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The Wallcreeper

Zink's novel fails to float

Always on the lookout for something truly original, I was tempted by Nell Zink’s (just the name!) eccentric sounding book The Wallcreeper.


The novel comes with an endorsement from Jonathan Franzen who more or less discovered Zink and a barrage of media coverage. As it turned out, I was disappointed although I do have hopes for Zink; her snappy funny prose and outrageous humour is definitively something new, but without a better story it just doesn’t work.

The Wallcreeper starts off with promising originality. Our narrator Tiffany marries Stephen, a man she has known for all of three weeks, about whom she hardly knows anything. ‘He’s a keeper’ her parents say puzzlingly; surely they must know him even less? Tiffany and Stephen relocate to Berne in Switzerland with Stephen’s pharmaceutical company job. As the book begins, they have just been in a car accident, causing Tiffany to have a miscarriage. Stephen, a keen birdwatcher, is more preoccupied by the wallcreeper he’s just spotted outside the car than his bleeding wife.

Zink’s novel is packed with these absurd, surprising and morbidly funny moments, accompanied by offbeat comments. As when Stephen and Tiffany are discussing whether to try for another baby or not:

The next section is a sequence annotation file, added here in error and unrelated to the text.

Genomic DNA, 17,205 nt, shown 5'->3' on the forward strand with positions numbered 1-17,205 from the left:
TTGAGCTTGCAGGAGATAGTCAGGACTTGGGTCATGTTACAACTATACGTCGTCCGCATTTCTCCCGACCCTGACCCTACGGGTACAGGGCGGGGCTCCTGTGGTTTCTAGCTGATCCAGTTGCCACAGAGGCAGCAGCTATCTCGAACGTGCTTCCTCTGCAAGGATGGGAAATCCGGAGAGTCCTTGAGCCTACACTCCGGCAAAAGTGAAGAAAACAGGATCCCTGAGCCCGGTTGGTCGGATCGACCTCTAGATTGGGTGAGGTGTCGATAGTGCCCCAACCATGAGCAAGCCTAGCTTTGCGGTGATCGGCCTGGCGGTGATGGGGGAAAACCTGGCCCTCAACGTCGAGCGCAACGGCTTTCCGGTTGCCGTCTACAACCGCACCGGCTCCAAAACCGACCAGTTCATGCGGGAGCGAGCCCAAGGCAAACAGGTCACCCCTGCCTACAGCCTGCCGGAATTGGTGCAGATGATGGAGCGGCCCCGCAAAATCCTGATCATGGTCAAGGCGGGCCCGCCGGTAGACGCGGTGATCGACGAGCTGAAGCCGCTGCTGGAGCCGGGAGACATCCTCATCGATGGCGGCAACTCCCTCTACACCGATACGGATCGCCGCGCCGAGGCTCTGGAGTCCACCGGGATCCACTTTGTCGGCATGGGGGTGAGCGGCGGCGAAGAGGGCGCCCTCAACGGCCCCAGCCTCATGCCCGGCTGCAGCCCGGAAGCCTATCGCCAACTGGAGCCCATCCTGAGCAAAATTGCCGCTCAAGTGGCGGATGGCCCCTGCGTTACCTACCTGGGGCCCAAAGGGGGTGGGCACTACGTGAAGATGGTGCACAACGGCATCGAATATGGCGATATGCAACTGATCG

I need your baby for my life list. It’s one of the ten thousand things I need to do before I die, along with climbing Mt. Everest and seeing the pink and white terraces of Rotomahana. The baby is the ultimate mega-tick.

As you will have gathered, Stephen’s not exactly a mature kind of person, and neither is Tiffany, by the way. All they do is shag around, Tiffany with the hot petrol station attendant Elvis, a Montenegrin who’s convinced that Berne ‘has made of me a body without a brain’ and who wants to move to Geneva to regain his self-respect (as if that’s likely to help), with Olaf, the married birdwatcher, or with any other men she stumbles over. Stephen, who’s no better, goes for his colleague’s wife, Birke the environmentalist or even Tiffany’s sister.

According to Stephen, birds spend all their time ‘breeding and feeding’, behaviour that pretty much sums up his own existence. I guess this is where Zink’s message lies, a comment on our obsession with consumption and sex. Feminism also features with Tiffany’s unwillingness and inability to work (‘I had intimated that I was a writer with industry connections so he wouldn’t make me work’), the root cause for her lack of self-respect, as we’ll see later in the book.

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Zink’s premise and fast paced writing is entertaining enough, but unfortunately the story goes nowhere. Stephen’s pathetic attempts at becoming an eco-warrior reads like a memo about the environmental movement and Zink’s initial spark and humour are lost. The book fizzles out with our protagonists’ bird watching in the swamps of Kosovo or contemplating hydroelectric projects in Albania. Let’s hope her next book Mislaid has more to offer.